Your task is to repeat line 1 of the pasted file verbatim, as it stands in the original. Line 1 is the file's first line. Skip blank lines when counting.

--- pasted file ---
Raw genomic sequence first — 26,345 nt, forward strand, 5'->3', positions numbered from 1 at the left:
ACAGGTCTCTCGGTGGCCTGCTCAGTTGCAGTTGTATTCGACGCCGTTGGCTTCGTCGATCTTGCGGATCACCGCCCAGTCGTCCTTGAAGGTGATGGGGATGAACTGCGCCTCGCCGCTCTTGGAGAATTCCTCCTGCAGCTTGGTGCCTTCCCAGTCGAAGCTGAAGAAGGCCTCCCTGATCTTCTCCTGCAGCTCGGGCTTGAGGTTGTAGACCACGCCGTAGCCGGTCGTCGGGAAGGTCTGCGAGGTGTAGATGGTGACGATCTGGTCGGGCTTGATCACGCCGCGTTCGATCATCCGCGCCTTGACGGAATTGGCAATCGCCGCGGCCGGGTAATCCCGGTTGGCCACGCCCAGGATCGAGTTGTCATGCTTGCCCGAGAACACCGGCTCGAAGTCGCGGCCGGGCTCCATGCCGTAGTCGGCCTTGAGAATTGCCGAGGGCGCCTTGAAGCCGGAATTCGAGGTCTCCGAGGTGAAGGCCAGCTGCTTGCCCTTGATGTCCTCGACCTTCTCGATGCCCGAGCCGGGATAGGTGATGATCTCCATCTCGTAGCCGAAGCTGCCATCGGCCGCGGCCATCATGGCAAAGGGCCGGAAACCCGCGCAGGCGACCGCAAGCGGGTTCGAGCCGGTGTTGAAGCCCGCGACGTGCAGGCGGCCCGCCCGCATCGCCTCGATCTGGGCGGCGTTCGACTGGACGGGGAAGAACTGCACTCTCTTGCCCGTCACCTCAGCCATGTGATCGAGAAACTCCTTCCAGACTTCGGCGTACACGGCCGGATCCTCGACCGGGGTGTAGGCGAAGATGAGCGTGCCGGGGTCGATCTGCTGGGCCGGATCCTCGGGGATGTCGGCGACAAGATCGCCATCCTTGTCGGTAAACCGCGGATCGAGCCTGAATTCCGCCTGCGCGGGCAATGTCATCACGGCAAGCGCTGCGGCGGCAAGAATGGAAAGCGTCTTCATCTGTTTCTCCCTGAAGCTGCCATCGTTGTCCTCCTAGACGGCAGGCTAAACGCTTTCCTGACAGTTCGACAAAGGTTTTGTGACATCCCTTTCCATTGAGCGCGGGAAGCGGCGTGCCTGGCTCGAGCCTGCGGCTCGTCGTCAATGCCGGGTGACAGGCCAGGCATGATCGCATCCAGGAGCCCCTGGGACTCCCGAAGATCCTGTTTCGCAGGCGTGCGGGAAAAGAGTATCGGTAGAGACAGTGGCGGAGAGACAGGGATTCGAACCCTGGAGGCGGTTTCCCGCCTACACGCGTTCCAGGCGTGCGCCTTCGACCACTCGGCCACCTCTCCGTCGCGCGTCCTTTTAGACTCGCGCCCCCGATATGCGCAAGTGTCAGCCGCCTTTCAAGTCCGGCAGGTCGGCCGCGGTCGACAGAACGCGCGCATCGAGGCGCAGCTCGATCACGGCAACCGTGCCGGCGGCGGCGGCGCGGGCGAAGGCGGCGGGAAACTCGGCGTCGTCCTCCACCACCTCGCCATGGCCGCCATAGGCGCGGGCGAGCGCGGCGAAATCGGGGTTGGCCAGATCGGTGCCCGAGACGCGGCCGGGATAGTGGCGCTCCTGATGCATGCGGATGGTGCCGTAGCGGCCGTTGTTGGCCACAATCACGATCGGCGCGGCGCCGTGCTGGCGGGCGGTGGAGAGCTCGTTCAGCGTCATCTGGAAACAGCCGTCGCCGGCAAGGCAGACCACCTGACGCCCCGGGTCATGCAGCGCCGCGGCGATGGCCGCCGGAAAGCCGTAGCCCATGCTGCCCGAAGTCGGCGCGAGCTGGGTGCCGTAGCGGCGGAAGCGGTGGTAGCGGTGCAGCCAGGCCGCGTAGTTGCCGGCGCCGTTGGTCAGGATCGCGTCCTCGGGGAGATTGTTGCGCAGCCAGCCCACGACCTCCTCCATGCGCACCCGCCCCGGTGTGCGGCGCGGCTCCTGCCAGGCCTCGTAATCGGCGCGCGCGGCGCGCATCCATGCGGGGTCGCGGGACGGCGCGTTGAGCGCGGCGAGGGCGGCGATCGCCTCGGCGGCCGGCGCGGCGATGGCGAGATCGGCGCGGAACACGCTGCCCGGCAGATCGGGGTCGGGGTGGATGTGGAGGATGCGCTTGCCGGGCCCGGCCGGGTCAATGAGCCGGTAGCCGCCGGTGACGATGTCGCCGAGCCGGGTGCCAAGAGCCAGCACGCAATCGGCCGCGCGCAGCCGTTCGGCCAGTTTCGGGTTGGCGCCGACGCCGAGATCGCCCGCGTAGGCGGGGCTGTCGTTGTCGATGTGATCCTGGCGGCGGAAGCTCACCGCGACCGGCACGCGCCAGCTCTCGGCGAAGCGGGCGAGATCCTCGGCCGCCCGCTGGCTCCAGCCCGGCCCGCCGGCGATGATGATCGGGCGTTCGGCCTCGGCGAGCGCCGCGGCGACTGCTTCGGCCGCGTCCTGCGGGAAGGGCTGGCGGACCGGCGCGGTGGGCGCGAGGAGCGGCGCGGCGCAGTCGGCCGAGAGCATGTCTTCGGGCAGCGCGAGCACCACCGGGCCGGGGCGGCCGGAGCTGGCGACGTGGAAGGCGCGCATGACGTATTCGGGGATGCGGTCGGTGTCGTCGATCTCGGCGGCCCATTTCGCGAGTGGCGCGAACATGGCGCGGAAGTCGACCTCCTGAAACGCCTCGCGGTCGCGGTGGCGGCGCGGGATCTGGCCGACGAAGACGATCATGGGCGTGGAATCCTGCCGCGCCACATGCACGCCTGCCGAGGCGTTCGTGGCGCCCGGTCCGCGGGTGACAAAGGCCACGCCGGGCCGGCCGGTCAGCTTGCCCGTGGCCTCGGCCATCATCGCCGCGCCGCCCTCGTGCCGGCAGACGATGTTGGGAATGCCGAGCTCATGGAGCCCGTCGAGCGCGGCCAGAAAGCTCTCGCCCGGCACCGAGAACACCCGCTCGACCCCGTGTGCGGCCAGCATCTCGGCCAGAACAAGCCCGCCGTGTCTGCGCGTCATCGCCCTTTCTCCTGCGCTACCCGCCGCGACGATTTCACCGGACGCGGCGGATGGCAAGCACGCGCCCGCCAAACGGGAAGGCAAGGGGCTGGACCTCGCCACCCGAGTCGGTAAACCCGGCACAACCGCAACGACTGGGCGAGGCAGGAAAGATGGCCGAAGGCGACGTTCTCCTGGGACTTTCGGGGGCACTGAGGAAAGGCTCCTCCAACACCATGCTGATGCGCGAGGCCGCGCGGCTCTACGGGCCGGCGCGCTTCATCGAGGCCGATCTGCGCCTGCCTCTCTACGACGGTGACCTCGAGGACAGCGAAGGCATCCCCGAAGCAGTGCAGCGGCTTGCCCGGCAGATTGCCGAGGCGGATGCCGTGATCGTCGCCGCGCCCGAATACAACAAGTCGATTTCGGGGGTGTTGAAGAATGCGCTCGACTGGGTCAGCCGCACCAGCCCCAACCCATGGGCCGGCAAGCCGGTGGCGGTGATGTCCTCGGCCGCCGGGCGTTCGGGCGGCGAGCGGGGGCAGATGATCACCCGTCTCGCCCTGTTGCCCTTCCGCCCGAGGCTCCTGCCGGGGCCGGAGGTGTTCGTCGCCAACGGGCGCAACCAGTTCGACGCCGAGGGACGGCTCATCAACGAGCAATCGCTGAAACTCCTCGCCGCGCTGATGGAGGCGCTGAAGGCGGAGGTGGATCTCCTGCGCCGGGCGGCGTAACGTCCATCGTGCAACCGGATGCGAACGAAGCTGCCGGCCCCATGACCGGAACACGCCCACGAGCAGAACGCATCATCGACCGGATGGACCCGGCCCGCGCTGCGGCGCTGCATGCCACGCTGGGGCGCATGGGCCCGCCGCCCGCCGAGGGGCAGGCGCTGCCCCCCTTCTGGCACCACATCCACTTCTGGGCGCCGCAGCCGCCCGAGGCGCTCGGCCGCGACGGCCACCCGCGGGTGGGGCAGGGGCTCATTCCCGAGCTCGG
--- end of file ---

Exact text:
Raw genomic sequence first — 26,345 nt, forward strand, 5'->3', positions numbered from 1 at the left: